The myths and the memes of public sector purchasing waste

There has always been a certain degree of skepticism within the UK’s business community about the way the public sector goes about buying goods and services. Some of it is justified but some is unfair. The efforts of successive governments to address the problem demonstrates that there is always a will to improve things. So while a recent BBC Panorama documentary highlighted claims from one report that the NHS loses billions each year thanks to a range of errors and fraud in its procurement processes, we might also ask whether an equivalent private sector organisation with an annual budget of £109 billion would not also be open to a wide range of eye-wateringly expensive failures and inefficiencies. Unfortunately there is a tendency in the media to want to expose ‘waste’ in public sector purchasing, which can politicise what are perfectly reasonable decisions, when you examine them.

For example, a report in the Daily Mail claimed that the Parliamentary Expenses Watchdog IPSA was wasting taxpayers’ money by leaving its former premises partly furnished and buying new furniture for its new HQ. It didn’t matter that this was to make it easier to rent the old building, the move was used – possibly deliberately -to bolster a preconception.

Such criticisms are not limited to large central government procurement budgets, however. We are all aware of the standard meme of the gratuitously expensive public sector light bulb. Recently, a local newspaper in Sheffield decided to drum up controversy by reporting indignantly that the council had spent £17,000 on office chairs for 230 staff. This was £73 per chair when, the paper claimed, it is possible to buy them from Ikea for £13. the story fed prejudices about public sector buying, rather than addressing the real issue of how buying cheap chairs at £73 a time is a false economy both in terms of their durability and ability to look after the well-being of office staff. If anything, the council has under-spent, possibly wary of public opinion.

Nevertheless there is always more that can be done to make sure that buyers and suppliers work together to create win-win situations. In May this year the Cabinet Office met with the CBI to discuss how the public sector and private sector could reform the public sector procurement framework. The outcome was a commitment to set up a working group comprising of the CBI, Government chief procurement officer Bill Crothers, HM Treasury, chair of the CBI Public Services Strategy Board Ruby McGregor Smith and senior business leaders. One of the key objectives, according to the Cabinet Office’s own report, is to: “build on the government’s world-leading transparency record by working collaboratively with business to foster greater openness and trust between government and its suppliers. It is important to business of all sizes that government gets this right and listens to their views.”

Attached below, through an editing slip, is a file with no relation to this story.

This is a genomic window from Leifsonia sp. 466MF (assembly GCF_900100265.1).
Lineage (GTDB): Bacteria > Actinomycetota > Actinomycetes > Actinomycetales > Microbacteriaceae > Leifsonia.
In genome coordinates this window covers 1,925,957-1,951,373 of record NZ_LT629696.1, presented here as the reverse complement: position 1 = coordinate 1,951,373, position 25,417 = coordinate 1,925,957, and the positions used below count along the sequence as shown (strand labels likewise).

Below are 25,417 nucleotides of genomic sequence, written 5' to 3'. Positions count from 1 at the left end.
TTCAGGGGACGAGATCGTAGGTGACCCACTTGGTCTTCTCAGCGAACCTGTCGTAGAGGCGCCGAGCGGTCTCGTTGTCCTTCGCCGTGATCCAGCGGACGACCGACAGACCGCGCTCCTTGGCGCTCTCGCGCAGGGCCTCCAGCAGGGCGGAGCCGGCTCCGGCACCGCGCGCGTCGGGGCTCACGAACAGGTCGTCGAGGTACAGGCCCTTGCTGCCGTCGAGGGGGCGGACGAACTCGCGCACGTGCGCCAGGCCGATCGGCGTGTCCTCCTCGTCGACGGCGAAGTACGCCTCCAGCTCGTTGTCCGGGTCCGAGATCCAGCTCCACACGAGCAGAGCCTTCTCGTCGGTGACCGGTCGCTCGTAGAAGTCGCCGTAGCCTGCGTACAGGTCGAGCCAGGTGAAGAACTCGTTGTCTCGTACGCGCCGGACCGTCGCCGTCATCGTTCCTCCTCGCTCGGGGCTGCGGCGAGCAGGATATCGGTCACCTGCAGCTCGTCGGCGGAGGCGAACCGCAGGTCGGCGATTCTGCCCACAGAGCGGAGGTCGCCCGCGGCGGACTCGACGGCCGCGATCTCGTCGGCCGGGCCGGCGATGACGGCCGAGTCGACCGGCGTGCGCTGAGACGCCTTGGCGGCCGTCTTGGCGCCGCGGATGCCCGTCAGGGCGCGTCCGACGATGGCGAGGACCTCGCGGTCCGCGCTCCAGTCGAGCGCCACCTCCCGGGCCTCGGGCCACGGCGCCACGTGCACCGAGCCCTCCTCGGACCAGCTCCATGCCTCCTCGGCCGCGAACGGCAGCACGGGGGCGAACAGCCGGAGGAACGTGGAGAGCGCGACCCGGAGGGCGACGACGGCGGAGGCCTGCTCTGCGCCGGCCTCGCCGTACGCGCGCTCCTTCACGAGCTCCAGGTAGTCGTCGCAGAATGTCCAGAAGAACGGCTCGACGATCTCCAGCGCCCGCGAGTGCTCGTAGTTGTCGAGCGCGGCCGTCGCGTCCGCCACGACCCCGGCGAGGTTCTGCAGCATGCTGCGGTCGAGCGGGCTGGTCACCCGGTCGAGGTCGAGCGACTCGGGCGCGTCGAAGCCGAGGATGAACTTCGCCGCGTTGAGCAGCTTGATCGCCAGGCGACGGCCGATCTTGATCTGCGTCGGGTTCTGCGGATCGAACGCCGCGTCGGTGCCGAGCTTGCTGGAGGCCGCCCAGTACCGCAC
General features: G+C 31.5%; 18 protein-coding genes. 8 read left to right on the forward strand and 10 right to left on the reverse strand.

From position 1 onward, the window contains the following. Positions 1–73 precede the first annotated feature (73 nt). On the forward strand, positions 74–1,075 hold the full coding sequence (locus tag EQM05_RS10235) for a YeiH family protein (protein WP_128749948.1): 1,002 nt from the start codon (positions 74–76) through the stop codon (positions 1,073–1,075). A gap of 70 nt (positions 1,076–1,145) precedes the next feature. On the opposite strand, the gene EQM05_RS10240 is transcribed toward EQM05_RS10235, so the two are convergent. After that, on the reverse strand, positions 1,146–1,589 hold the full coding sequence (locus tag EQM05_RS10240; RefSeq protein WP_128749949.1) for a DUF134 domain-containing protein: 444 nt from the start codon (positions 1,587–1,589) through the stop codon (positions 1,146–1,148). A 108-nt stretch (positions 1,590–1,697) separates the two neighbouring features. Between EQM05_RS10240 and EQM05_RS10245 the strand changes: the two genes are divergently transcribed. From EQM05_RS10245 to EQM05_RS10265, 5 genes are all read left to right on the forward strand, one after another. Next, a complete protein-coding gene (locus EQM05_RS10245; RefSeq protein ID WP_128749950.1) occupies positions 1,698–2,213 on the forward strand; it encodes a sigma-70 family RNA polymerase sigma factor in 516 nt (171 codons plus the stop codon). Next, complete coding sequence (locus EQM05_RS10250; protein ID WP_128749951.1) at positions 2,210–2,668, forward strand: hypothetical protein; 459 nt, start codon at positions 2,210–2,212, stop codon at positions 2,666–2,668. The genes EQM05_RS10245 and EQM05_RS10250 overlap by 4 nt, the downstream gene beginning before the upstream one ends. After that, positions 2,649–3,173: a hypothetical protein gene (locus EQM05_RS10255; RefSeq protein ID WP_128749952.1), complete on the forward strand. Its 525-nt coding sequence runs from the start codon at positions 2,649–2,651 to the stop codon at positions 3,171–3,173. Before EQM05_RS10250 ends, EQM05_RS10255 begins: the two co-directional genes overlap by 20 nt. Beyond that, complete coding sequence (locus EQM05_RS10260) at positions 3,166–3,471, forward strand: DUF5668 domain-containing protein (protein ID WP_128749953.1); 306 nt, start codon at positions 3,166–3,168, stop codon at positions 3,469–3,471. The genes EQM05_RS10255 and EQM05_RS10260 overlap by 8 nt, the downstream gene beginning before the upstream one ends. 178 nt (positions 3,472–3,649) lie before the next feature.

The issue of transparency will be essential in ensuring the best outcomes. But it would also be useful if commentators in the media would understand the complexities involved in procuring the huge amounts of goods and services the public sector does each year. They should understand that the history of public sector procurement in the UK is an ongoing challenge which changes over time, so what was right for one era – for example, the centralised procurement function of the Office of Government Commerce – is not necessarily right for another. What we should be focusing on is whether the public sector is always looking to improve the way it carries our procurement, and on that score we can say it certainly is.


03bdbc8Justin Miller is the sales director of office furniture and ergonomics specialist Wellworking